Crab fried rice is possibly the poshest fried rice there is, right under lobster fried rice or abalone fried rice. I have never had the latter, yet. Maybe one day, when we have too much lobster, then we will incorporate the extra of lobster meat with rice. That could be a while.
Back to the crab, another batch of crab meat from my auntie. Leftover from her Christmas crab and corn soup (recipe here) was sent over to our house and mother thought it would be perfect to use up leftover rice.
There are two ways of cooking fried rice. When we don’t have the “good” ingredients, such as chicken meat or seafood, the spices (such as garlic, shallots, chilies) are ground and stir-fried till fragrant. That would mask the plain rice pretty nicely. This trick is used by street vendors to sell inexpensive fried rice.
When there is plenty of meat or seafood to be fried with the rice, the spices are chopped finely and then stir-fried quickly before the meat is added into the wok. This way, the spices are there to enhance the meat and rice, instead of overpowering and making up for the lack of fancy stuff. This dish is the fancy fried rice.
The perfect rice would be cold day old rice. We use medium grain rice and the starch content of this type of rice is the perfect to be fried. Short grain rice is too starchy and the long grain doesn’t have enough starch to be fried. If the rice stuck together into one big lump, loosen them up with a fork.
Some cooked crab meat.
Chopped red chilies and whole Thai bird’s eye chili. Use less amount if you don’t like spicy food.
Chopped Chinese celery. We use the whole thing, from the bottom stalk to the leafy part. Nothing go to waste.
Chopped spring onions, again, we use the whole thing. The whole white and green part.
The secret to good and fragrant Indonesian-style fried rice is the margarine! Have you ever wonder why the fried rice you make at home taste nothing like the ones you had in cheap Indonesian restaurants or street hawkers? They use a lot of margarine! They are added during the final step to give the rice that nice gloss and buttery flavor. You have to try it to believe it. If you have no margarine, use butter, but only half the amount called for. You will notice the difference right away!
Heat up cooking oil in a wok over high heat.
Stir-fry garlic quickly until fragrant.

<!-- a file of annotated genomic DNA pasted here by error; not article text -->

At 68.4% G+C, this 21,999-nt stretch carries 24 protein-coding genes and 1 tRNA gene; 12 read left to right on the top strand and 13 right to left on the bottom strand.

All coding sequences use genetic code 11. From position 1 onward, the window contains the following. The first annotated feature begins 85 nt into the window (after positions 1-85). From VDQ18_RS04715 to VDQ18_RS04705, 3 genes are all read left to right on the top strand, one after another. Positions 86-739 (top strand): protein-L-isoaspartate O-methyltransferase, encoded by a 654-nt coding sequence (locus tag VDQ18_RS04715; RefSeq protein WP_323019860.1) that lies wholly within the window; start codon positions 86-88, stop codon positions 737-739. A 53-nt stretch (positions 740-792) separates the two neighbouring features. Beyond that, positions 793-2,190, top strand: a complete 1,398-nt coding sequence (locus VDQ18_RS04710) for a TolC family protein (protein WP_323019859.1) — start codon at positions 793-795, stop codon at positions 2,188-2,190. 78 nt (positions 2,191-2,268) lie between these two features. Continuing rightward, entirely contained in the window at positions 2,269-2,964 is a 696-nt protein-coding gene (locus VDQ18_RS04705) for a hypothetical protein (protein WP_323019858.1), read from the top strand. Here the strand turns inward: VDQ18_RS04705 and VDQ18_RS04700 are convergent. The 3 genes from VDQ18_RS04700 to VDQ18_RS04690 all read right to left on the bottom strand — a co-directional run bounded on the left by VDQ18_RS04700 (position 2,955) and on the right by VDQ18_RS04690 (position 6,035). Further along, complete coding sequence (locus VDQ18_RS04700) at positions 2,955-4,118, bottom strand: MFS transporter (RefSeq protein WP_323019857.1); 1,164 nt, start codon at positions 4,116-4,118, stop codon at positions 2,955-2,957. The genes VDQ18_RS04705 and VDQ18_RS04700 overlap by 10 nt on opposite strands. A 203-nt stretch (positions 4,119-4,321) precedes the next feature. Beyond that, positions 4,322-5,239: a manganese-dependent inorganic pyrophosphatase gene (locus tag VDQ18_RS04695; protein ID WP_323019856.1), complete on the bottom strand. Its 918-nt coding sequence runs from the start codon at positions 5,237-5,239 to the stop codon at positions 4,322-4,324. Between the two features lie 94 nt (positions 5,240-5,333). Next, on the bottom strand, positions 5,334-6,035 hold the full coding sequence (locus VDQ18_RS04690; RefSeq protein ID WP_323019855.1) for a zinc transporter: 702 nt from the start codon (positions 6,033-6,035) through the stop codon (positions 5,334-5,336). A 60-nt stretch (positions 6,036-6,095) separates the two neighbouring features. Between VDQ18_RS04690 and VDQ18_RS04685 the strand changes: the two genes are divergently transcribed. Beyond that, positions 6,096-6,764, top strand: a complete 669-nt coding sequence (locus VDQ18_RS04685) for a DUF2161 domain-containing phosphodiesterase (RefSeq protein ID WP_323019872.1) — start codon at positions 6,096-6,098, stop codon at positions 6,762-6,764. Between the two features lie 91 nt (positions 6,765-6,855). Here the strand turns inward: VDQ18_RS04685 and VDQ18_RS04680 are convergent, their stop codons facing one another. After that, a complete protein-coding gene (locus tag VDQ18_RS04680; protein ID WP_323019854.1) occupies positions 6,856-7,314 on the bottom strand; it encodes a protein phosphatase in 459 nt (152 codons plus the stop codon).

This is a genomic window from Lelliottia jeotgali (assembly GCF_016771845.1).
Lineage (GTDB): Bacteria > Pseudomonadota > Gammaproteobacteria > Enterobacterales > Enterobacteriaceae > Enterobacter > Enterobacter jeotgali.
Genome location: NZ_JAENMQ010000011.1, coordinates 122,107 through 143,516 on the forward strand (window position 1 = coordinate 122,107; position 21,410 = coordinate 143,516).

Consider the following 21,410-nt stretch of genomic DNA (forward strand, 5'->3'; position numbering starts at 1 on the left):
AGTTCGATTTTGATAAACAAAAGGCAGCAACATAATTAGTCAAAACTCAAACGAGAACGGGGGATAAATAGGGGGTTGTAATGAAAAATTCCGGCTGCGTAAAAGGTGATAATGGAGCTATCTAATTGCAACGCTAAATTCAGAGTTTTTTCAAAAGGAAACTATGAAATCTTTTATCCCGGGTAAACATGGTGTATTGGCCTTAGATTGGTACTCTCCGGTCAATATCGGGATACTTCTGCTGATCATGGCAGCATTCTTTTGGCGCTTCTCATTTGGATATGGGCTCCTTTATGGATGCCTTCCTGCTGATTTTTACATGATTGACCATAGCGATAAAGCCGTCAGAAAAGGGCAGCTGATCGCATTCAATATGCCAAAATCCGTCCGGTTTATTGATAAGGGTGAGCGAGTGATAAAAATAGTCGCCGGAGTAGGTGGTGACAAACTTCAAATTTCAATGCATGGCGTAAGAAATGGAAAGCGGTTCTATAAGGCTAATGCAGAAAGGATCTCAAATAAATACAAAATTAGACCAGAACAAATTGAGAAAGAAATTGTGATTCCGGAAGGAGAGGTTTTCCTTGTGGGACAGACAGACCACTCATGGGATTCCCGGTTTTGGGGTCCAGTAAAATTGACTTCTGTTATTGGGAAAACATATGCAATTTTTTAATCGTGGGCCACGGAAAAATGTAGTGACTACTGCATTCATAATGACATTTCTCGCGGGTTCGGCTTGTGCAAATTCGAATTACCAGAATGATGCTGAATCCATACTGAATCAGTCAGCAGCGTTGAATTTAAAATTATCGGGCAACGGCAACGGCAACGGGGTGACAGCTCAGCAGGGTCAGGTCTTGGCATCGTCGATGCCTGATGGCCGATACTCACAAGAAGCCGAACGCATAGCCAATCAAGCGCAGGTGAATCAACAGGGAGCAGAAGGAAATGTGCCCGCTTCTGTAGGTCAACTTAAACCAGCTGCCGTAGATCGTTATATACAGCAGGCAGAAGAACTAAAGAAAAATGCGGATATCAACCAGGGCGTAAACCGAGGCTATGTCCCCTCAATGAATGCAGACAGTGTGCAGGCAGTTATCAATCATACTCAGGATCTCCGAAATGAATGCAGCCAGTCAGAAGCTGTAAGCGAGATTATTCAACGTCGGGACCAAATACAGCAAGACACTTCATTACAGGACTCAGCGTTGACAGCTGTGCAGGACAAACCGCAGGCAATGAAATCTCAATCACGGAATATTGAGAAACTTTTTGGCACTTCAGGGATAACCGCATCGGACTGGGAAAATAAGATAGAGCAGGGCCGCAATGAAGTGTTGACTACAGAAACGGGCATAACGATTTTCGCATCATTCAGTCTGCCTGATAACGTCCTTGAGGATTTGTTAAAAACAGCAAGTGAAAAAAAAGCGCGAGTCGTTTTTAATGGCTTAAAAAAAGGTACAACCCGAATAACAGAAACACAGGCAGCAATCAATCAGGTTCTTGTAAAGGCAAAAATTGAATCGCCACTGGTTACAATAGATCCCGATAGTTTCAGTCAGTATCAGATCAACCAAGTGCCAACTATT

Toss in the chilies. First contact of chilies with hot oil will release the heat of chilies almost instantaneously. Stay away from the burst of heat. I always sneeze during this stage. It relieves my sinus too! Work quickly to avoid the garlic to burn. If the heat is uncontrollable, lower the heat immediately.
Toss in crab meat. Mix well with the other ingredients.
Add the rice.
And chopped celery and spring onions.
Season with soy sauce.
And sweet soy sauce (or kecap manis).
Some salt and pepper.
Continue frying over high heat. Use the spatula to push the rice to the bottom of the wok and turn the bottom rice to the top and continue cooking using the same movement. Press down, lift up, and press down and lift up. Work until the grains of rice fluff up,
When all the seasonings are mixed well and distributed to all grains of rice, toss in margarine.
When everything is mixed well, the fried rice is ready.
Serve with some sliced cucumbers and tomatoes and garnish with lettuce.
Crab Fried Rice, Nasi Goreng Kepiting
1/4 cup cooking oil
5 Thai bird's eye chilies
250 g crab meat, cooked
1 kg cooked rice, day-old
1 Chinese celery
4 stalks spring onion
1 tbsp soy sauce
3 tbsp Indonesian kecap manis, sweet soy sauce
1/3 tsp salt
1/4 tsp pepper
90 g margarine, or unsalted butter
Heat cooking oil in a wok. Stir-fry garlic until fragrant.
Add chopped chilies and whole Thai bird's eye chilies. Cook quickly over high heat for one minute.
Toss in crab meat and cook for a couple of minutes.
Add rice, spring onions and chopped celery. Mix well.
Season with soy sauce and kecap manis (sweet soy sauce). Add salt and pepper. Stir-fry for a couple of minutes.
Toss in margarine. Mix well.
Remove from heat and serve warm.